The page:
[The following are excerpts from an article in The Sunday Telegraph by Chief Reporter Andrew Alderson.]
Tony Kelly, a Scottish solicitor, said that Abdelbaset Ali Mohmed al Megrahi, 57, who returned to his homeland ten days ago after being released from prison on compassionate grounds, remains determined to show his guilty verdict was unjust.
Megrahi, who has terminal prostate cancer, withdrew his second appeal against conviction just two days before he was allowed to return to Libya.
Those close to him say he did so reluctantly because he was convinced it would improve his chances of being freed from a Scottish jail, eight years after being convicted of murdering 270 people.
The disclosure will further enrage critics of the decision to free Megrahi, the only man convicted of the atrocity.
It also raises the likelihood of further embarrassment for Scotland over the handling of the original trial and it could lead to fresh questions over whether Megrahi was innocent and, if so, who was really behind the bombing.
Mr Kelly intends to fly to Tripoli, the Libyan capital, within days to receive instructions from his client.
Mr Kelly said: "Mr Megrahi wants all the information that has been gathered made public at some point.
"But how and when this takes place is ultimately a matter for him to decide. It is my intention to travel to Tripoli in the course of the next week or so to obtain his instructions on this."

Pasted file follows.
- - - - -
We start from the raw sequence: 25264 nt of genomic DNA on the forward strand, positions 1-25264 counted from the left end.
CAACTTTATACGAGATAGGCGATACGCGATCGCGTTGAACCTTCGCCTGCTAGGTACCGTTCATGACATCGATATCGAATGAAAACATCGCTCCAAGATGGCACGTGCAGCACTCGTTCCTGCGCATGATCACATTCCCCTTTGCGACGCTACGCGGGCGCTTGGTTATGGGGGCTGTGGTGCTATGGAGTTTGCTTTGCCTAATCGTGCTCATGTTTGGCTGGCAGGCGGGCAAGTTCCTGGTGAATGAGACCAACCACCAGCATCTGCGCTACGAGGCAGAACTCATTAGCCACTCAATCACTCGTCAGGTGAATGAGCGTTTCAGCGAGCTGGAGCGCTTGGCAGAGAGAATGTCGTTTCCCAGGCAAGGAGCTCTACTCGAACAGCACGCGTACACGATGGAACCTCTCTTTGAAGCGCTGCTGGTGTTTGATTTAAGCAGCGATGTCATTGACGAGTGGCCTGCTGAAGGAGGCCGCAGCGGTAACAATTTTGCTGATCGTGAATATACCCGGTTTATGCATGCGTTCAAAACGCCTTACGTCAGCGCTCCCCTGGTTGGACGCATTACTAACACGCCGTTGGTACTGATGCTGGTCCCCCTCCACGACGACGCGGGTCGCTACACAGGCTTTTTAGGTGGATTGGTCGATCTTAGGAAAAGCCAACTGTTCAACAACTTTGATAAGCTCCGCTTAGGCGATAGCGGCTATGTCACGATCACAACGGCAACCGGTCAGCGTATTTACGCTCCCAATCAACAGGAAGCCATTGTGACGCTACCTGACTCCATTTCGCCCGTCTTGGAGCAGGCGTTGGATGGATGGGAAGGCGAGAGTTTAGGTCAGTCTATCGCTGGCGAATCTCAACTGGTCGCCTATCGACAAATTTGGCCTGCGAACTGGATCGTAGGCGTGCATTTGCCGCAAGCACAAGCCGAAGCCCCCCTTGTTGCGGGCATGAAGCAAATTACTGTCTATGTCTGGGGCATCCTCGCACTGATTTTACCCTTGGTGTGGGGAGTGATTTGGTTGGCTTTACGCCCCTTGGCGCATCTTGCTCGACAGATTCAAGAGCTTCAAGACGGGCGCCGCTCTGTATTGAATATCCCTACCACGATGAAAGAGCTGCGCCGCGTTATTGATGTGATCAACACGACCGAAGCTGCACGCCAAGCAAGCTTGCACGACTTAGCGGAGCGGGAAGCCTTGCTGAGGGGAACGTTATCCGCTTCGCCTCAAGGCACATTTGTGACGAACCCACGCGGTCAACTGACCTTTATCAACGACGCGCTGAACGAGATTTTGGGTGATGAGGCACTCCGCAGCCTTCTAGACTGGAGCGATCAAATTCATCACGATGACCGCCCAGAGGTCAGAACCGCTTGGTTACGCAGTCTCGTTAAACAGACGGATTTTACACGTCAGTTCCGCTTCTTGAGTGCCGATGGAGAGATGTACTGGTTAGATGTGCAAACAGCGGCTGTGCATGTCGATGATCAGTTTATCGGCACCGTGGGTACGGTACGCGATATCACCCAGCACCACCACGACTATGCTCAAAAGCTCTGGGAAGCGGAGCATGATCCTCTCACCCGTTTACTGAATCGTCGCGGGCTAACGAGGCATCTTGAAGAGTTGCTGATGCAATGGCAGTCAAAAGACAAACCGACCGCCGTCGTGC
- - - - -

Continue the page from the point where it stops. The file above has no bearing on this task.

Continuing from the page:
The lawyer said he had been unable to discuss this issue with Megrahi after his release because things were "fraught" and the Libyan had been rushing to get a plane to his homeland.
Mr Kelly confirmed that Megrahi had left the relevant legal documents supporting his second appeal in the UK rather than take the evidence back with him to Libya.
Although Mr Kelly declined to reveal the new evidence which would have been presented to appeal hearing, it is understood that Megrahi's legal team had planned to list some 20 grounds why his conviction was unsafe, including:
*Potentially crucial evidence was deliberately withheld from Megrahi's first trial.
*One crucial witness was paid $2 million (£1.25 million) for his suspect evidence.
*Allegations of tampering with key evidence.
*American intelligence believed Iran – not Libya – was responsible for Lockerbie. (...)
Professor Robert Black QC, the lawyer who was the architect of the Lockerbie trial, said Megrahi had been caught in a difficult position prior to his release.
This was because Kenny MacAskill, the Scottish Justice Secretary, was considering either releasing him on compassionate grounds or as part of a prisoner exchange programme between Britain and Libya that was first agreed by Tony Blair and Colonel Muammar Gaddafi, the Libyan leader, two years ago.
Megrahi could have been released on compassionate ground without dropping his appeal – but he could not have been freed under the exchange programme if legal action was ongoing.
"Megrahi [had] reached a stage where he was so concerned to get back to Libya to die that he was prepared to do even unpalatable things [drop his appeal] to achieve that objective," Professor Black said.
He added that the new evidence relating to Megrahi's second appeal ought still to be made public – initially through a limited inquiry in Scotland into the entire Lockerbie criminal case.
He said there was also a chance of a larger EU or United Nations investigation into the case. (...)
Megrahi's second appeal had been permitted in 2007 after the Scottish Criminal Cases Review Commission uncovered six separate grounds for believing the conviction may have been a miscarriage of justice.
Under Scottish law, provided the appeal was ongoing, Megrahi's family could have continued it after his death, but the legal action was halted by the appeal being withdrawn.